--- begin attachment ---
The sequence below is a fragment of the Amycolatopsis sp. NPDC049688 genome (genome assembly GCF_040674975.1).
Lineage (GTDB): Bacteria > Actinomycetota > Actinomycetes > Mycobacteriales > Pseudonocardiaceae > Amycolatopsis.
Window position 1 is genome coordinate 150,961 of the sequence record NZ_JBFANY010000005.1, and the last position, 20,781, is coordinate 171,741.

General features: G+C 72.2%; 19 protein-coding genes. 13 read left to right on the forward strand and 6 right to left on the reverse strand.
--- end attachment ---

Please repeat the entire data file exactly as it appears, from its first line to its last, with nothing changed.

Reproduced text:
The sequence below is a fragment of the Amycolatopsis sp. NPDC049688 genome (genome assembly GCF_040674975.1).
Lineage (GTDB): Bacteria > Actinomycetota > Actinomycetes > Mycobacteriales > Pseudonocardiaceae > Amycolatopsis.
Window position 1 is genome coordinate 150,961 of the sequence record NZ_JBFANY010000005.1, and the last position, 20,781, is coordinate 171,741.

General features: G+C 72.2%; 19 protein-coding genes. 13 read left to right on the forward strand and 6 right to left on the reverse strand.